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The Graham Weekly Album Review #1775

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Clothesline Revival: Greatest Show on Mars
by George Graham

(Paleo Music 4 As broadcast on WVIA-FM 6/11/2014)

Periodically there appear some quirky albums of original instrumental music, outside popular instrumental genres like jazz, fusion or even jam band music. They are more or less by definition rather eclectic and often have instrumentation that is also off the beaten path. They can range from curious combinations of world music instruments to basically a rock and roll band playing some unconventional tune or electronic music -- atmospheric or otherwise.

This week we have a new recording from a group from northern California that has been doing this for about a decade or more, Clothesline Revival, who have just released their fourth album called The Greatest Show on Mars.

Like an increasing number of such "groups" Clothesline Revival is largely the work of one man Conrad Praetzel, a former archaeologist. Clothesline Revival is shares a similarity with a group called Tangle Eye, whose CD 10 years ago, Alan Lomax' Southern Journey Remixed involved the field recordings made by folklorist Alan Lomax in the 1940s and 1950s, sampled and interwoven with new electronic-based music, though in the case of Tangle Eye, with a strong New Orleans bent.

Clothesline Revival has more or less the same modus operandi, using the Lomax field recordings plus some other archival material as the basis for many of the tracks on the new CD. The group has done this for previous albums with the exception of their last one They Came from Somewhere, which was their first album of original music. As a contrast to the approach taken by Tangle Eye, most of Clothesline Revival's added instruments are non-electronic and indeed there are acoustic instruments like banjo and mandolin featured prominently. After working with musical partner Robert Powell for most of the group's previous albums, Praetzel is pretty much on his own on The Greatest Show on Mars. He is listed as playing all the added instruments. While the samples of the field recording are present on many of the tracks, that is not the whole purpose of the CD. There is some original music that does not involve the samples. Praetzel leans toward a folk and Americana direction, but there is some techno influence. It all comes together well on the CD, though when the field recordings are not the in the limelight, the original music can tend to be thin on memorable melodies, and more like a collection of grooves. But it makes for interesting and engaging listening nonetheless.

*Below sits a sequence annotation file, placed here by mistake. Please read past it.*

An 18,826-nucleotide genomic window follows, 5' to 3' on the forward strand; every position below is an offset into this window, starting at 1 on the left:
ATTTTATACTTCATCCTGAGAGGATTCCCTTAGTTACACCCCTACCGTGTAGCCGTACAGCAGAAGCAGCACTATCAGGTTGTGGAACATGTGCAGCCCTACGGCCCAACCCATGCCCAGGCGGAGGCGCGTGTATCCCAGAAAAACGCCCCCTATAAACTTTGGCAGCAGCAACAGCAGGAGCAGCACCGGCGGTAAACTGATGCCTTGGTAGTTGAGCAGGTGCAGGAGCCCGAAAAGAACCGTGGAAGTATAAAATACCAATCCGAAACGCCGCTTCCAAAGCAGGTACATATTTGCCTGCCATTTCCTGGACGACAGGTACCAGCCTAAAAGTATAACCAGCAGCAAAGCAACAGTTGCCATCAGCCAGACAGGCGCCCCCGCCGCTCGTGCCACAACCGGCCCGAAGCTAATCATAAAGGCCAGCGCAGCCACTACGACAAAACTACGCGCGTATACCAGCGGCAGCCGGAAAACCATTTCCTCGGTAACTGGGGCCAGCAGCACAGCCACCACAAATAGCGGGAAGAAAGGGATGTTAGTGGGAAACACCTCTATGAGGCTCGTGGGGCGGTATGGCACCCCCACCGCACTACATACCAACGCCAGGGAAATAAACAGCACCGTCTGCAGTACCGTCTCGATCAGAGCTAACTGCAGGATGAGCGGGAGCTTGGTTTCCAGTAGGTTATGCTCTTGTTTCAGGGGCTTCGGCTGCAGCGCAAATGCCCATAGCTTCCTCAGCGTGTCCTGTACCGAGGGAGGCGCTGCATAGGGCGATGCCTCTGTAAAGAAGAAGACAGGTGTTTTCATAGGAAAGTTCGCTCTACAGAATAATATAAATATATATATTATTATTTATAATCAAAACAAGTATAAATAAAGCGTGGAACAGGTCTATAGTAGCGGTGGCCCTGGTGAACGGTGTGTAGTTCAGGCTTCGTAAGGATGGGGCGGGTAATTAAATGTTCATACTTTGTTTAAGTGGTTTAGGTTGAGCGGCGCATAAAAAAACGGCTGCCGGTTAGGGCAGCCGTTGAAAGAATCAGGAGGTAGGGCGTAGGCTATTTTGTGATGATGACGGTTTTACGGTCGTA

The CD leads off with O Happy Land constructed around an Alan Lomax recording of one Bessie Jones recorded in 1961. Praetzel adds prominent slide resonator guitar underscoring the bluesy quality. <<>>

That segues rather seamlessly into March of the Cosmic Puppets, a folky, guitar-based piece that has enough quirky instrumentation that the title fits. <<>>

More contemplative in sound is one of the most memorable tracks on the album Steal Away another of the pieces constructed around a Lomax field recording, in this case made in 1942 of Turner Junior Johnson on both vocal and harmonica. <<>>

It's back to a bit of a sci-fi spacey sound for a piece called Last Train from Pluto with an interesting mix of a sort of swampy twangy rock guitar sound with a theremin conjuring the old science fiction sound tracks. <<>>

Another of the best tunes on the album is Leather Britches, creatively mixing a folk field recording, in this case of one Sidney Hemphil Carter, recorded by Alan Lomax in 1959, with a rhythmic groove set up by Praetzel, including a banjo. It's quite appealing. <<>>

Using a field recording in a rather different way is a piece called A Mysterious Light a spoken word oral history of someone who claims he saw a UFO, set to a kind of light techno beat. <<>>

With a title making reference to a large mountain on Mars, Olympus Mons is an instrumental piece that instead borrows from the album's Americana musical theme. <<>>

Move Up features a field recording a lot more prominently. It's of a high quality African American Gospel group headed by one Ed McNeil recorded in 1959 in Mississippi. Praetzel adds a slide guitar and a kind loop-based rhythmic groove, and it makes for the album's most energetic track. <<>>

The Greatest Show on Mars the new CD by Clothesline Revival, now a one-person group consisting of Conrad Praetzel, is another interesting and engaging mixture of archival field recordings with original music, something the group has done on previous releases. It's not as wide-ranging as Tangle Eye did in their excellent CD from 2004, but Clothesline Revival features more of an Americana-based sound that better meshes with the field recordings. There are also a number of original tunesminus the archival material.

Our grade for sound quality is an A-minus. The juxtaposition of the field recordings and the original material is handled well, the sound is generally clean, and gimmicks are few.

I have to say that this album confused me a bit with a disconnect between the title, graphics and publicity blurb with the musical contents. Most of the music is based on traditional folk, but there is the sci-fi album title, a circus clown on the cover, and this from their PR release: "Clothesline Revival received an exclusive invitation to become the first musicians from Earth to entertain Martian colonists." I think a more appropriate sci-fi connection would be time-traveling. Nevertheless, this is one of those albums that are both highly distinctive and entertaining.

(c) Copyright 2014 George D. Graham. All rights reserved.
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